|Curtiss and Lu attributed the growth of the lithium superoxide to the spacing of iridium atoms in the electrode used in the experiment. “It looks like iridium will serve as a good template for the growth of superoxide,” Curtiss said.|
|“However, this is just an intermediate step,” Lu added. “We have to learn how to design catalysts to understand exactly what’s involved in lithium-air batteries.”|
|Source: Argonne National Laboratory|
A team of researchers working in China has found a way to dramatically improve the energy storage capacity of supercapacitors—by doping carbon tubes with nitrogen. In their paper published in the journal Science, the team describes their process and how well the newly developed supercapacitors worked, and their goal of one day helping supercapacitors compete with batteries.
Like a battery, a capacitor is able to hold a charge, unlike a battery, however, it is able to be charged and discharged very quickly—the down side to capacitors is that they cannot hold nearly as much charge per kilogram as batteries. The work by the team in China is a step towards increasing the amount of charge that can be held by supercapacitors (capacitors that have much higher capacitance than standard capacitors—they generally employ carbon-based electrodes)—in this case, they report a threefold increase using their new method—noting also that that their supercapacitor was capable of storing 41 watt-hours per kilogram and could deliver 26 kilowatts per kilogram to a device.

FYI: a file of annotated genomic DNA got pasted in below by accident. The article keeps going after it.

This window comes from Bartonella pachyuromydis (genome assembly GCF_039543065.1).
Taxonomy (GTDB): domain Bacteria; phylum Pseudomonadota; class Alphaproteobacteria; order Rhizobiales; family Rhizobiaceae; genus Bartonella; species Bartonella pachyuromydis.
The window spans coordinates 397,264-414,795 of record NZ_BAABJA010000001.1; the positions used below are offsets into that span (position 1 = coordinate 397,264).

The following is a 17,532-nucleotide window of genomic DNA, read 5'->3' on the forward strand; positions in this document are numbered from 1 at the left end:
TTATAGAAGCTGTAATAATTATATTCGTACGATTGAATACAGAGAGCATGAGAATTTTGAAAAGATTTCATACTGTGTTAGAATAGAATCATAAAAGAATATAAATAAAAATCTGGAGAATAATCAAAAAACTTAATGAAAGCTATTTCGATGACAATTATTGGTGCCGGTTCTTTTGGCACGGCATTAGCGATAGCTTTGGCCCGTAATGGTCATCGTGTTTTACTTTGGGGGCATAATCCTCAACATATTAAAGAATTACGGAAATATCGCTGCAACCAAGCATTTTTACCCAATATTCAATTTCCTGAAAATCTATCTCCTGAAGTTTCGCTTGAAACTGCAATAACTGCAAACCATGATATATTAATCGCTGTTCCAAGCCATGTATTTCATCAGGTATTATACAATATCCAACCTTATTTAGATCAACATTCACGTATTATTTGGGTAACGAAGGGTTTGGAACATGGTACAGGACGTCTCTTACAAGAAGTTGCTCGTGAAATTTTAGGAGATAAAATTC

The new supercapacitor was made by first forming a template made of tubes of silica. The team then covered the inside of the tubes with carbon using chemical vapor deposition and then etched away the silica, leaving just the carbon tubes, each approximately 4 to 6 nanometers in length. Then, the carbon tubes were doped with nitrogen atoms. Electrodes were made from the resulting material by pressing it in powder form into a graphene foam. The researchers report that the doping aided in chemical reactions within the supercapacitor without causing any changes to its electrical conductivity, which meant that it was still able to charge and discharge as quickly as conventional supercapcitors. The only difference was the dramatically increased storage capacity.
Because of the huge increase in storage capacity, the team believes they are on the path to building a supercapacitor able to compete directly with batteries, perhaps even lithium-ion batteries. They note that would mean being able to charge a phone in mere seconds. But before that can happen, the team is looking to industrialize their current new supercapacitor, to allow for its use in actual devices.
More information: T. Lin et al. Nitrogen-doped mesoporous carbon of extraordinary capacitance for electrochemical energy storage, Science (2015). DOI: 10.1126/science.aab3798